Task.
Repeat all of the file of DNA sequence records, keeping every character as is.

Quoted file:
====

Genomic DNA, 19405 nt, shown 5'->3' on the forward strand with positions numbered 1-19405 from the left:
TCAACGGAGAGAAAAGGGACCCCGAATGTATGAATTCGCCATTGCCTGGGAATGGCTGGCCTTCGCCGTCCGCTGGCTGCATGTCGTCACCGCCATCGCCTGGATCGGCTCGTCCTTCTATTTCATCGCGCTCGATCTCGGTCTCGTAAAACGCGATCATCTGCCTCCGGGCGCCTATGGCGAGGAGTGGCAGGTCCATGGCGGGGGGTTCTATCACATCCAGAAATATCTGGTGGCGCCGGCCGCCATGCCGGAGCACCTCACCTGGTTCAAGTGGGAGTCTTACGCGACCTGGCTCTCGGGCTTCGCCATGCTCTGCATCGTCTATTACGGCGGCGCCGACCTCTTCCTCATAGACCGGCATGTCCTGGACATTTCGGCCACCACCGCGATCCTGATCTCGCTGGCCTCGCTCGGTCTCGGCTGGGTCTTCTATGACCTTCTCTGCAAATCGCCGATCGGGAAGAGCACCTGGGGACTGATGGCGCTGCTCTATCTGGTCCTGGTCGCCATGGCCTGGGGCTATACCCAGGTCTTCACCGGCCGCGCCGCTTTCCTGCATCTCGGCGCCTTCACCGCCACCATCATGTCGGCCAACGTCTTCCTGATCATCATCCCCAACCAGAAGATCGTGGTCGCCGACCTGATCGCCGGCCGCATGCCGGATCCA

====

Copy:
Genomic DNA, 19405 nt, shown 5'->3' on the forward strand with positions numbered 1-19405 from the left:
TCAACGGAGAGAAAAGGGACCCCGAATGTATGAATTCGCCATTGCCTGGGAATGGCTGGCCTTCGCCGTCCGCTGGCTGCATGTCGTCACCGCCATCGCCTGGATCGGCTCGTCCTTCTATTTCATCGCGCTCGATCTCGGTCTCGTAAAACGCGATCATCTGCCTCCGGGCGCCTATGGCGAGGAGTGGCAGGTCCATGGCGGGGGGTTCTATCACATCCAGAAATATCTGGTGGCGCCGGCCGCCATGCCGGAGCACCTCACCTGGTTCAAGTGGGAGTCTTACGCGACCTGGCTCTCGGGCTTCGCCATGCTCTGCATCGTCTATTACGGCGGCGCCGACCTCTTCCTCATAGACCGGCATGTCCTGGACATTTCGGCCACCACCGCGATCCTGATCTCGCTGGCCTCGCTCGGTCTCGGCTGGGTCTTCTATGACCTTCTCTGCAAATCGCCGATCGGGAAGAGCACCTGGGGACTGATGGCGCTGCTCTATCTGGTCCTGGTCGCCATGGCCTGGGGCTATACCCAGGTCTTCACCGGCCGCGCCGCTTTCCTGCATCTCGGCGCCTTCACCGCCACCATCATGTCGGCCAACGTCTTCCTGATCATCATCCCCAACCAGAAGATCGTGGTCGCCGACCTGATCGCCGGCCGCATGCCGGATCCA